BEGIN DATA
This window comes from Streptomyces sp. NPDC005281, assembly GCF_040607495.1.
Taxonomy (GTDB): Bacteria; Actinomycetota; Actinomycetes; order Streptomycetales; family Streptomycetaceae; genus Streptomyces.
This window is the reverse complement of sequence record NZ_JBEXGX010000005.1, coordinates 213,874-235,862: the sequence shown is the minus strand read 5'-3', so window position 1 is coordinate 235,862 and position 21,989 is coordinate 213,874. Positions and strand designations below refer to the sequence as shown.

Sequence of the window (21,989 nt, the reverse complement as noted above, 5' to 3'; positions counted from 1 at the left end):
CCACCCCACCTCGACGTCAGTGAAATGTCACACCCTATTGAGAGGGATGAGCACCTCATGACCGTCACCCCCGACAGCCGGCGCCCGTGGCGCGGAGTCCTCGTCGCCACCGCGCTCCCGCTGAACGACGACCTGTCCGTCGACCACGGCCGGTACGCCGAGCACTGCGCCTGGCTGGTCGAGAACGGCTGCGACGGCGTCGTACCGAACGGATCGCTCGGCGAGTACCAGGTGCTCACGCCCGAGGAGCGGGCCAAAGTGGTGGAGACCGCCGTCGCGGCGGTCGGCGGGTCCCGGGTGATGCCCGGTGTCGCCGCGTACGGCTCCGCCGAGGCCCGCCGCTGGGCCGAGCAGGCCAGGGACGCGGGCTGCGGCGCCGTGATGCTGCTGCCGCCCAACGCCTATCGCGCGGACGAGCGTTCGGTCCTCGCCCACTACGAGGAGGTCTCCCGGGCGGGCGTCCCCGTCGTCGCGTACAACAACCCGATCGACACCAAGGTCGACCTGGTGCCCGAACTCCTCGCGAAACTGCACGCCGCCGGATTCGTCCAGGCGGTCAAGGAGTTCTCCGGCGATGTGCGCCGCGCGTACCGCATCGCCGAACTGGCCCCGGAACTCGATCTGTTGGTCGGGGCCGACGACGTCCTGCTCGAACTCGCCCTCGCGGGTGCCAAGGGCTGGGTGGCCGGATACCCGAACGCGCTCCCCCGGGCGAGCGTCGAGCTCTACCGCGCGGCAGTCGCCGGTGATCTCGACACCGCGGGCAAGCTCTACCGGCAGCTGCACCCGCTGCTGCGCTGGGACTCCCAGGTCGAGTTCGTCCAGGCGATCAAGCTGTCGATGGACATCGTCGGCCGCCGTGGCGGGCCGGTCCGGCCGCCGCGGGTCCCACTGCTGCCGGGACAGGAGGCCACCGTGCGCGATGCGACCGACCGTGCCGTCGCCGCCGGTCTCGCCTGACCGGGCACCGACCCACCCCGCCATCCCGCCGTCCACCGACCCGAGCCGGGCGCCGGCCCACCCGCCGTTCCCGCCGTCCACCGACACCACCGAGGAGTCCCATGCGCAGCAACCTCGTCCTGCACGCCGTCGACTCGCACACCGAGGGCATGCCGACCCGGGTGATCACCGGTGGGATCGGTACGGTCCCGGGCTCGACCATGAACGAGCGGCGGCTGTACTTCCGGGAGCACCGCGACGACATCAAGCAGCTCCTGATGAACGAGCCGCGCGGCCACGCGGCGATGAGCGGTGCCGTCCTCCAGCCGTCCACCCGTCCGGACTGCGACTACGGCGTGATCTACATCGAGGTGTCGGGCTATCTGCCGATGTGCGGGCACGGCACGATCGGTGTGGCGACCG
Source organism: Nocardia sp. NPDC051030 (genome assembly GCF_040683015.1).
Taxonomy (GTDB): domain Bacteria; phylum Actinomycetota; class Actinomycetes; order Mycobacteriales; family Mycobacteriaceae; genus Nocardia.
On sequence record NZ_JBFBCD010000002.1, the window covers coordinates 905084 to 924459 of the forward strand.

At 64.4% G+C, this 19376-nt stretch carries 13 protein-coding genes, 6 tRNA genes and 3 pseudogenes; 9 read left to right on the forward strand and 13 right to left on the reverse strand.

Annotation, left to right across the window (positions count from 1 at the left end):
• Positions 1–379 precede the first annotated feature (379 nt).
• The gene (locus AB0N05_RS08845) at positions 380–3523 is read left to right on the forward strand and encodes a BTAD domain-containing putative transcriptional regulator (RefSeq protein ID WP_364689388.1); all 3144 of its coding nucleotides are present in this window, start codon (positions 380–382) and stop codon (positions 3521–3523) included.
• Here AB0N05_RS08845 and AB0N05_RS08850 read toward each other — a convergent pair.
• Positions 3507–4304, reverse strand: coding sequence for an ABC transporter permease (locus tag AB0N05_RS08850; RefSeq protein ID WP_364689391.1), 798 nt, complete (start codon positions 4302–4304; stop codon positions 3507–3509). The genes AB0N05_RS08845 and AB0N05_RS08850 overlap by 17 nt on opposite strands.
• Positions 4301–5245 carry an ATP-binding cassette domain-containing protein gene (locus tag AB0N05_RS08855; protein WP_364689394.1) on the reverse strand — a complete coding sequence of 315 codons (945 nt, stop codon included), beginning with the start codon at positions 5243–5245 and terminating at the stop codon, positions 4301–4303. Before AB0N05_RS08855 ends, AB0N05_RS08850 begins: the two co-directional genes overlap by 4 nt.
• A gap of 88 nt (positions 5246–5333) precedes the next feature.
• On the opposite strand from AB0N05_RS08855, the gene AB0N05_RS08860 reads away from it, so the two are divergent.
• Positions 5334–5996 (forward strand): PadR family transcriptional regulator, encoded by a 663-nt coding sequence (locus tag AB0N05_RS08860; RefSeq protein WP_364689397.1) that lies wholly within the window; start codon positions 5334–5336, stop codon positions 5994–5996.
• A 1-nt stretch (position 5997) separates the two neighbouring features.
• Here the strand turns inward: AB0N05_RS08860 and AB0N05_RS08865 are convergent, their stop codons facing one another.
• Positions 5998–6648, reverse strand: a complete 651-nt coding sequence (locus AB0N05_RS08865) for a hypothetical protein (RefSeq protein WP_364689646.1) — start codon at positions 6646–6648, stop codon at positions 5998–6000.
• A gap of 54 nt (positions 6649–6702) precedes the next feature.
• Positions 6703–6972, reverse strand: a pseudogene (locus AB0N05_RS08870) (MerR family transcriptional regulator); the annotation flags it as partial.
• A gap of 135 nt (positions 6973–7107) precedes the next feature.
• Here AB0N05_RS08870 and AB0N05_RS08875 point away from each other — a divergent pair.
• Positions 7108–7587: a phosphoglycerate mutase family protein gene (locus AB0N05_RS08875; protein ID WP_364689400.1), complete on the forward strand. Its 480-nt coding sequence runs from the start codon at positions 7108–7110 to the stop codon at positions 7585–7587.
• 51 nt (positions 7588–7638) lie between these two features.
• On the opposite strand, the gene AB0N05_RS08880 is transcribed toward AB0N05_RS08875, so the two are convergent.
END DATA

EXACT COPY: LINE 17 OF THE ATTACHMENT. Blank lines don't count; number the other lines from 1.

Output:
• On the opposite strand from AB0N05_RS08855, the gene AB0N05_RS08860 reads away from it, so the two are divergent.